It was announced that the Hall of Fame has elected four new members.
Chipper Jones, Vladimir Guerrero, Jim Thome and Trevor Hoffman compose the BBWAA's 2018 National Baseball Hall of Fame class.
The only person that had any real debate was Hoffman, a closer. Many HOF junkies still cannot grasp the fact that closers, with limited innings per year, are Hall of Fame worthy. Many think of closers as being the "NFL kickers" of baseball; a member of the ball club but mostly on the roster for "chip shot" points.
Previously, five pitchers are currently in the Hall, chiefly for their accomplishments as relief pitchers: Goose Gossage, Hoyt Wilhelm, Rollie Fingers, Bruce Sutter, and Dennis Eckersley. Eckersley, who was considered the first modern closer pitching
exclusively in ninth inning situations, also had a significant career as
a starting pitcher and even threw a no-hitter in 1977. Another pitcher entered the Hall in 2015 was John Smoltz, who was primarily a starter, but spent four seasons as a dominant reliever for the Braves.
The history of baseball began with the starting pitcher pitching the entire game. It was expected when he took the mound in the first inning, he would be on the mound to the last out in the 9th. Early century teams had only a few pitchers on the rosters to begin with . . . a three man rotation was not out of the question. Lanky, rubber arm pitchers were the norm in the dead ball era.
Then in the 1920s and 1930s, the concept of a "fireman" came into the game. A relief pitcher would come into the game to "put out a fire" or rally by the opposing team. In the past, a starter was really only taken out if he had gotten injured or shelled beyond hope of recovery.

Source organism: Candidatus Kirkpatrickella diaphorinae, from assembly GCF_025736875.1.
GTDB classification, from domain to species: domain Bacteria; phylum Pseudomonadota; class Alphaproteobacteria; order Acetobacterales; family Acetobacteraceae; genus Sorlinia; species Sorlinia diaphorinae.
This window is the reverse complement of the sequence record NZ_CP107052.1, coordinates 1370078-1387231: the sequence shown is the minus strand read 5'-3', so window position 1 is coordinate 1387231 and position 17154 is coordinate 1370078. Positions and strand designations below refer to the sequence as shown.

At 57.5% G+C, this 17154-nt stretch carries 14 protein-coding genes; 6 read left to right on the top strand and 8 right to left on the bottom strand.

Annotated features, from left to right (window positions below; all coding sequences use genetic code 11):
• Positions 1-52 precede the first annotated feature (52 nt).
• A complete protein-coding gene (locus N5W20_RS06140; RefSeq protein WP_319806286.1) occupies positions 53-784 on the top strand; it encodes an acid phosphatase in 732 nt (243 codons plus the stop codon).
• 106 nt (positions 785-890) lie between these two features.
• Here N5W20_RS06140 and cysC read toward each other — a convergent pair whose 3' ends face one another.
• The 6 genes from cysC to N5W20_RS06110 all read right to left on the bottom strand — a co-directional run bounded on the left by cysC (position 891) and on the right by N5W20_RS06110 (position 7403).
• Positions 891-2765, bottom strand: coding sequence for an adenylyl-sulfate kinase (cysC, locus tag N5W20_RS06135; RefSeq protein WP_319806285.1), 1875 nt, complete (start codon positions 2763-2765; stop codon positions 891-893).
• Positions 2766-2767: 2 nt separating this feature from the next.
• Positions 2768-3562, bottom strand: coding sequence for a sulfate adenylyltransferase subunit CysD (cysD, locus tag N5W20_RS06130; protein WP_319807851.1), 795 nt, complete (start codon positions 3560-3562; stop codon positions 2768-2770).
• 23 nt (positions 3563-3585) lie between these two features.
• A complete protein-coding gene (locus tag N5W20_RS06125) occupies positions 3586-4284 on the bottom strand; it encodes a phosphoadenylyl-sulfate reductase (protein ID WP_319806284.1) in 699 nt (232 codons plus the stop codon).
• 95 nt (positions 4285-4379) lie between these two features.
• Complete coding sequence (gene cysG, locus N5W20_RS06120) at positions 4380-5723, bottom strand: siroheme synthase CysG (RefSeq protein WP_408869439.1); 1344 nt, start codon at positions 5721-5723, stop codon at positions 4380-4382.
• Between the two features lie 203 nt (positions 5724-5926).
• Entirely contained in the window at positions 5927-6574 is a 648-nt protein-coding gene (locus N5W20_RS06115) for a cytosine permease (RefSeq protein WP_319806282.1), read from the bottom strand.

The lone fireman concept evolved slowly into the modern bullpen, where a manager has seven or eight relief pitchers on the roster to mix and match against hitters in every single game. From the modern bullpen concept, the 9th inning "closer" emerged as the most valuable reliever on a staff.
Closers are used when a team is ahead in the final inning by 3 runs or less. The "save" concept was created by the dean of baseball writers, Jerome Holtzman, as a way of trying to quantify the effect a relief pitcher has on the game's outcome. Many people have been critical of the "save" stat as being overblown to irrelevant. Purists believe that every inning has the same importance; getting three outs.
Others suggest that the "pressure" of closing a game is a special skill that not all pitchers can handle. One example of this was the Cubs 2016 mid-season trade for Aroldis Chapman, a dominant closer who helped the Cubs end their long championship drought.
Indians manager Terry Francona added the concept of a "stopper" in Andrew Miller to the bullpen mix. He used Miller in any inning, from the third to the 9th, to put out rallies or to keep the game within reach. The idea of a floating "closer" to be used throughout the game has increased the overall importance of the bullpen depth.
The Kansas City Royals, on their run to a championship, decided that an unstoppable bullpen was more valuable than a dominant starting five rotation (which is hard to find). By having a set of terminators for the 6th, 7th, 8th and 9th innings, all the Royals asked their starters to do was to throw 5 quality innings. It saves wear and tear on their starters, and gave the entire bullpen "ownership" of games and victories.
Whether Hoffman or any relief pitcher is worthy of a Hall of Fame plaque is one of those baseball discussions that fans and writers will have forever.